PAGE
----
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article imageWatch sky diver fall 13,000 feet unconscious when parachute fails

article:343406:14::0
By JohnThomas Didymus     Feb 13, 2013 in Sports
A video shows the moment a skydiver passed out as he plunged to the earth after his chute opened too early. The video was shot using a GoPro camera mounted on the skydiver's helmet. It shows the diver struggling with the gear before he lost consciousness.
According to MSN Now, it was Geraldo Flores' 30th jump at the Skydive Monterey Bay School in Marina, California and he was feeling confident after two years of training. As he leaped from the plane his helmet cam was recording.
But shortly into freefall he felt a sudden strong jerk. He said: "It just exploded, it just it yanked me to the side. Something went wrong."
According to CBS San Francisco, Flores' parachute opened at 13,000 feet. He said: “One hundred things go through your mind. You are never supposed to open above 6000 feet!”
Flores said all he can recall is that he saw himself freefalling with the yawning drop way down below. He then passed out. He fell all the way down and crash-landed unconscious.
Instructors at the school rushed to his assistance and he was airlifted to the hospital.
Flores remained unconscious for two weeks after the incident, having suffered broken ribs and a lacerated tongue in the fall. But he survived, miraculously.
Watch the horrifying moments he hurtles to the ground after he lost consciousness with his GoPro camera capturing every moment of the fall faithfully, allowing Flores to relive the terror two weeks later when he came to. Overwhelmed with emotion, he cried: "Oh my god, I can hear myself choking. I could have died that day!”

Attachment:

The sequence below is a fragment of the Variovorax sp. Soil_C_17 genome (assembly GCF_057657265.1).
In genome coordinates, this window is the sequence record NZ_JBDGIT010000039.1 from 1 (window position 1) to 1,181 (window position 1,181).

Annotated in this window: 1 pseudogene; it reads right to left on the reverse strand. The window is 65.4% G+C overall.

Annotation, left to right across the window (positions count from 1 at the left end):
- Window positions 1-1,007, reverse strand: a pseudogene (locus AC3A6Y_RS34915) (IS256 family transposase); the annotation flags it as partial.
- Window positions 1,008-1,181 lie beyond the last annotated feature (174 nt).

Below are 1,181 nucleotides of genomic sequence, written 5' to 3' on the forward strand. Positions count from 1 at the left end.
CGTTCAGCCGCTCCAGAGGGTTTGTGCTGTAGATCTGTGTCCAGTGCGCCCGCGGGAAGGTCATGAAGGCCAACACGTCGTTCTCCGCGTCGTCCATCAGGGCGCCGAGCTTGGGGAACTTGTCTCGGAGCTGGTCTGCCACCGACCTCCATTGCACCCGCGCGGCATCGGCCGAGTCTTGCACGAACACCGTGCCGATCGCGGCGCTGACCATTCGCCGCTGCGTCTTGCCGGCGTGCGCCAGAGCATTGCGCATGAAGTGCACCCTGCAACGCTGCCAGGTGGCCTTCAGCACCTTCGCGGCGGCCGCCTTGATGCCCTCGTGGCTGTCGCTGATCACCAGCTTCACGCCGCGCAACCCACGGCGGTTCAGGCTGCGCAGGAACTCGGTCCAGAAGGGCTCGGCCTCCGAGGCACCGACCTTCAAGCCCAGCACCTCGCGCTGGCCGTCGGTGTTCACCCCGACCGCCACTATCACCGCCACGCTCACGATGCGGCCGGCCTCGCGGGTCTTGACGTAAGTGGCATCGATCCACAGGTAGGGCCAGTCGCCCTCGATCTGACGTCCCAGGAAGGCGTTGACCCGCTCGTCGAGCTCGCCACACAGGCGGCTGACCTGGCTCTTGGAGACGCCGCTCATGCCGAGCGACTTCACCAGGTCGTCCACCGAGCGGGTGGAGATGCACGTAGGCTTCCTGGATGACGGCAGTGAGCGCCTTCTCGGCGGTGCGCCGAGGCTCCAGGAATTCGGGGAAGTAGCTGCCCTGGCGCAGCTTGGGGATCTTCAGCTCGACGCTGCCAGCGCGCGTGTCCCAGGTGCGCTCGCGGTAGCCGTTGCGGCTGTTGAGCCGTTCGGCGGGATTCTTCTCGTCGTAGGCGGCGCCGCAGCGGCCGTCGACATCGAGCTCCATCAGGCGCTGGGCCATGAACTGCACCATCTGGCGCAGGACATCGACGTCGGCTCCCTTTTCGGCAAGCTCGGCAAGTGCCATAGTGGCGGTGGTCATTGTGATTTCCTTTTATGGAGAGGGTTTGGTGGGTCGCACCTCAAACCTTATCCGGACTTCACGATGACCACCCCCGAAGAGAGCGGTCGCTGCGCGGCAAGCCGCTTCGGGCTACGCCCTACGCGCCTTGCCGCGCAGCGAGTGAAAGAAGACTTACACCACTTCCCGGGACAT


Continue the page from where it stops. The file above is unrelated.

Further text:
CBS San Francisco reports FAA investigation of the equipment found that the velcro parachute closure was "completely worn," the suspension lines on the parachute pack broken, and the parachute's rigging had knots. The inspector commented: "These lines should have been replaced prior to allowing this parachute to be placed in service.”
According to CBS San Francisco, the school said in a statement that Flores’ gear was “in proper working order." The school accused Flores of “improper use" of the gear leading to the accident.
According to an expert Dr. Craig Stapleton: "My real problem was him wearing a video camera. It can be a distraction. The United States Parachuting Association recommends at least 100 jumps for a video camera."
Stapleton also commented on the inspector's observation of a worn-out main velcro flap on the parachute container: "It covers that area where the deployment system is situated, so it makes it easier for things to run into that pin, to knock that pin that keeps the container closed."
He said that knots on the rigging ropes were also disturbing. Stapleton explained that an FAA certified rigger should check the gear but with little regulation in the industry this seldom happens.
article:343406:14::0
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